Madonna than meets the eye. Bravo dition of "Let it Be." The highlight of Best Finale - The Wembley all-
also to ABC radio, which ran Madon- this song was Townshend goosing
na's set on tape-delay several hours McCartney. The lowlight was the See LIVE AID, Page9
Far-fetched plot appeals to all ages

By Ron Schechter

ACK to the Future produced by Steven Spielberg and
Lidirected by Robert Zemeckis is packed with adven-
ture, comedy, romance, and suspense, making it easily
the summer's best film. It contains something audiences
do not expect from a Spielberg production: depth.
Michael J. Fox plays Marty McFly, a high-school
senior in a small Northern California town. He is a typical
child of the '80s, complete with designer clothing, Walk-
man, skateboard, and electric guitar. But what is atypical
about Marty is his friendship with an eccentric scientific
genius, Dr. Emmet Brown, played by Christopher Lloyd.
Dr. Brown is the inventor of many strange gadgets, in-
cluding an automatic dog food dispenser for his canine
companion, Einstein. His piece de resistance, however,
is a spectacular time machine built from a DeLorean
sports car. The machine runs on plutonium stolen from
Libyan terrorists, and when it hits 88 mph is travels, as
the mad doctor puts it; "outatime."
One night Marty is accidently propelled back to the year
1955, where he is out of place with his down vest and
digital alarm-watch. Here Marty meets his teenage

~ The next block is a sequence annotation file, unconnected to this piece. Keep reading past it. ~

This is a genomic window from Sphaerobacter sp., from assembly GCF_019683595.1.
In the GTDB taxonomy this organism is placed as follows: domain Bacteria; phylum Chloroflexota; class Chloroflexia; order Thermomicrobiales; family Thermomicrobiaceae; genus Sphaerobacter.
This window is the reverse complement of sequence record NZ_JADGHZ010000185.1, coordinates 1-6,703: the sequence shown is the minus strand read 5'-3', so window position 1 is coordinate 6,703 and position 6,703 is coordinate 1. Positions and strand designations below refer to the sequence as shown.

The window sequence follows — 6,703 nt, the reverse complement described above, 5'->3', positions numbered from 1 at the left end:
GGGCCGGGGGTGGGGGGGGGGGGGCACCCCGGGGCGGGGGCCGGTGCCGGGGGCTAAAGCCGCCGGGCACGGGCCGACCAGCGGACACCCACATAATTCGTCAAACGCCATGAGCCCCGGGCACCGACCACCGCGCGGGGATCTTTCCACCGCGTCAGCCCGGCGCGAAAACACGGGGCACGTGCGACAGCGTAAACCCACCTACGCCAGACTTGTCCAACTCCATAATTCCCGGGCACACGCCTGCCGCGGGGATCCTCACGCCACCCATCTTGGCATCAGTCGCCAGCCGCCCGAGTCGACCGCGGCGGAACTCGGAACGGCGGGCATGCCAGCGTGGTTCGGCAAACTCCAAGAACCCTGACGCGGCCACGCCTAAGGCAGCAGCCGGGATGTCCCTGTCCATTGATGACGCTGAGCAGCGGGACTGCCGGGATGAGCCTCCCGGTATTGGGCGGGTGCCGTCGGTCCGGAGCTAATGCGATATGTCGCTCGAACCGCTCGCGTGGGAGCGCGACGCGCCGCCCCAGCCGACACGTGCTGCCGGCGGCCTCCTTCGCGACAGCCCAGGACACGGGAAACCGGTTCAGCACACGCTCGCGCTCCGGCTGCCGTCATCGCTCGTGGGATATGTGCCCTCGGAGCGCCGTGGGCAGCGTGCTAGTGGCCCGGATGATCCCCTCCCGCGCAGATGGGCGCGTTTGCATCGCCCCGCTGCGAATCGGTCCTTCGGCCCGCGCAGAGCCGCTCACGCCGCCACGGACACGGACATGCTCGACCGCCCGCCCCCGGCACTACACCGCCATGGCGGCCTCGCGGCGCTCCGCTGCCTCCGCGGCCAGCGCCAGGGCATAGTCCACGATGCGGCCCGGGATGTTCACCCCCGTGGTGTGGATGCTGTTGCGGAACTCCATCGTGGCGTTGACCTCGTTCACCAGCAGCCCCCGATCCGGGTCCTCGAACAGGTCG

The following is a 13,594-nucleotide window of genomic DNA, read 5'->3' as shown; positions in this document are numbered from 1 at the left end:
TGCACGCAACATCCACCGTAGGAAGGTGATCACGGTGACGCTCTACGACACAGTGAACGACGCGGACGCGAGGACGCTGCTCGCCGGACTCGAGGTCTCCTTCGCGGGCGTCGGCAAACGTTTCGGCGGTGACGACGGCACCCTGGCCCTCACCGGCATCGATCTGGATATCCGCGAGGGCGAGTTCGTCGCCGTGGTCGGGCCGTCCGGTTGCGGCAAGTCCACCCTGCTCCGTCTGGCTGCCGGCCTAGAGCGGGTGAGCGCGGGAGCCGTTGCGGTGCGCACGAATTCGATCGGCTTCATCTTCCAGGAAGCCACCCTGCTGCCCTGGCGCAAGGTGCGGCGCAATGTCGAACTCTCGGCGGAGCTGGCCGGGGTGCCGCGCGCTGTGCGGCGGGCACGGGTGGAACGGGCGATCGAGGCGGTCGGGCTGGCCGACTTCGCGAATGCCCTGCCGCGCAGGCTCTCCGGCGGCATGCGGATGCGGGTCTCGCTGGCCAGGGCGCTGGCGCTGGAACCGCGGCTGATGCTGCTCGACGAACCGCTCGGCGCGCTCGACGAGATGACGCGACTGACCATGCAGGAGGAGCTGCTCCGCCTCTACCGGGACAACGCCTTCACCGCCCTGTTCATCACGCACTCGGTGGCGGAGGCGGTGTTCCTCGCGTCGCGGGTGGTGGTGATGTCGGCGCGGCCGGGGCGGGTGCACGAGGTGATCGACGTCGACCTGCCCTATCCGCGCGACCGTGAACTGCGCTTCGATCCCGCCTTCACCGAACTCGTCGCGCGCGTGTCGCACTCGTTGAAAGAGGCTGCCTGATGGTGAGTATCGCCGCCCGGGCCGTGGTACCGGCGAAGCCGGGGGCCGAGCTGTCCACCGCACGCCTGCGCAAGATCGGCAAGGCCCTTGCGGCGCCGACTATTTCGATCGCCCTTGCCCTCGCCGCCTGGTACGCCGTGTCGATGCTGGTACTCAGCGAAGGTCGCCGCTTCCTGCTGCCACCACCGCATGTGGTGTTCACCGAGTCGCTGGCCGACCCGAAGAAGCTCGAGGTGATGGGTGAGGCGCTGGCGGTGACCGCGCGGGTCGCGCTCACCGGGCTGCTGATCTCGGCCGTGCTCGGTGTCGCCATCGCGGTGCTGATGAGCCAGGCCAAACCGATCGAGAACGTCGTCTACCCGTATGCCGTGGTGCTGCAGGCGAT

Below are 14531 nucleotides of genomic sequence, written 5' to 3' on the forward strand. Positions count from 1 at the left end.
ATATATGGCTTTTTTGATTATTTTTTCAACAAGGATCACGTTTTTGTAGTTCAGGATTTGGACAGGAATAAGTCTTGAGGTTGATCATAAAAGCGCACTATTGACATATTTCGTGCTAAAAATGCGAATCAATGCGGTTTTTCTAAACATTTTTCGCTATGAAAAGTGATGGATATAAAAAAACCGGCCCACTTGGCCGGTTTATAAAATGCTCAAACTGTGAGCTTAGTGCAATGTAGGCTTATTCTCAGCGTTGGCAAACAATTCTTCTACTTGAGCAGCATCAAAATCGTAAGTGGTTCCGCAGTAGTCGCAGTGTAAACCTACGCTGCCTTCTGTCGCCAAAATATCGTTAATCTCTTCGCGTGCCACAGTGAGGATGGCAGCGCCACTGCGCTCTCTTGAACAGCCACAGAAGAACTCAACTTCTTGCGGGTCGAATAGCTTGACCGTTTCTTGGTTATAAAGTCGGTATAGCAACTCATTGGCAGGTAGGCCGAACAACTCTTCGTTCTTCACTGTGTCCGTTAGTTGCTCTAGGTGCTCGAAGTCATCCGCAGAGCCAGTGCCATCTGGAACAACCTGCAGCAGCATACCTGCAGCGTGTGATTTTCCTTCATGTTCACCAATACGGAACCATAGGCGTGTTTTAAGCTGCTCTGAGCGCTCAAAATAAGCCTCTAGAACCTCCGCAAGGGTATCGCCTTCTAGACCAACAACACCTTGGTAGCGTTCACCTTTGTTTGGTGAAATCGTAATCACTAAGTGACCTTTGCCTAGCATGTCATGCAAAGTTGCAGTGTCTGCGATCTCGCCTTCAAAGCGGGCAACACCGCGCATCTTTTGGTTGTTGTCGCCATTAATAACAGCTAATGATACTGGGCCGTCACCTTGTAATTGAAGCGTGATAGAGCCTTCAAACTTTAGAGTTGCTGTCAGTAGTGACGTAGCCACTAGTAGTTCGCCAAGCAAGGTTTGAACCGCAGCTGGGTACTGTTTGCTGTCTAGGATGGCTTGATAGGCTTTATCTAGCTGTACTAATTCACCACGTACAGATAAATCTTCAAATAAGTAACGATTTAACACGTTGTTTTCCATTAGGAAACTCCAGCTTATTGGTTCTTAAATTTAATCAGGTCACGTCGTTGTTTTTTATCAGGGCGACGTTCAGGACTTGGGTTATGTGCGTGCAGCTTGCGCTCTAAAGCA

arents-to-be, who will never actually become his parents
if his presence prevents them from falling in love and
marrying. The fact that Marty's "mother" is enamored of
him and oblivious to the boy she is "destined" to marry
creates serious problems f or the time traveller, who is in
danger of never having existed. The rest of the story con-
cerns Marty's hilarious efforts to arrange his parents'
Dr. Emmet Brown (Christopher Lloyd) does strange things to a meeting and his attempt to get "back to the future" in a
DeLorean in 'Back to the Future.' time machine that has run out of plutonium fuel.

Twnety-four-year-old Michael J. Fox is convincing in
his role as a teenager caught ina time warp. An excellent
screenplay, written by Robert Zemeckis and Bob Gale,
provides Fox with just the right lines for his outstanding
performace. Fox is already well known for his role in
NBC's series Family Ties, but I expect the young actor to
appear in many films in the future (no pun intended).
. Christopher Lloyd id first-rate as the eccentric Dr.
Brown. Lloyd, whose experience as the off-the-wall
character in Taxi no doubt helped his performance in
Back to the Future, plays a refreshingly new kind of mad
scientist. Unlike the typical one-dimensional lunatic so
commmon in science fiction films, Dr. Brown is a more
sensitive, human character.
Crispin Glover is superb both as the henpecked husband
and the meek, bullied teenager. Lea Thompson is stunning
in her role as the wide-eyed teeny-bopper in hot pursuit of
her future son, and is convincing as Marty's 1985 mother
as well.
Back to the Future, although produced by Steven
Spielberg, is not a typical Spielberg production. Absent
from the film are the fuzzy (or scaly) little creatures
which made the producer famous, and the audience is
spared the usual onslaught of cuteness. Another
refreshing change is that in this film the machine,
although playing an important role, does not dominate the
screen, and the actors shine asa result.
Finally, Back to the Future is different from its
predecessors in that viewers of all ages will enjoy it.
Children will love the special effects and chase scenes,
while adults will appreciate the film's philosophical